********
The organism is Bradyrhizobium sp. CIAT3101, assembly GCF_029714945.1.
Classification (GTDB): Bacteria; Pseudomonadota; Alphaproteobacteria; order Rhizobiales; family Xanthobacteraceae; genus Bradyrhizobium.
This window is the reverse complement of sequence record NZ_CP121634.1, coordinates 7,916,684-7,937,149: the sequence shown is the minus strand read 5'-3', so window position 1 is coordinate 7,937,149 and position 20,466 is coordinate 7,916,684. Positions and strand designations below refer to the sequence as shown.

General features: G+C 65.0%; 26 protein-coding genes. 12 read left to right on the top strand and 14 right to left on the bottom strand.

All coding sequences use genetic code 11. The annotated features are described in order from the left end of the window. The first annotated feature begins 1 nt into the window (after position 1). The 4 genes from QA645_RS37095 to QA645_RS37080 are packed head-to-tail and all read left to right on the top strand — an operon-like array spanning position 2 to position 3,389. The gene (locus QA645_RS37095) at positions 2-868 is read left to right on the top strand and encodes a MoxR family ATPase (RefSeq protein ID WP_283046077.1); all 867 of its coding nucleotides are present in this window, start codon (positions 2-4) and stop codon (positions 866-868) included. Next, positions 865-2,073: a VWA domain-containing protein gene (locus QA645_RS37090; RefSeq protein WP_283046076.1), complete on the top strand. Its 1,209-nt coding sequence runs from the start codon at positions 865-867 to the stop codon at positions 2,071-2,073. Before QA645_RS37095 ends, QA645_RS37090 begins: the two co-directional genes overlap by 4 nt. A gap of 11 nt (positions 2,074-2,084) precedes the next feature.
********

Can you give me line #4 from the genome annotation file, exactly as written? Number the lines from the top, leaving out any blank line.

General features: G+C 65.0%; 26 protein-coding genes. 12 read left to right on the top strand and 14 right to left on the bottom strand.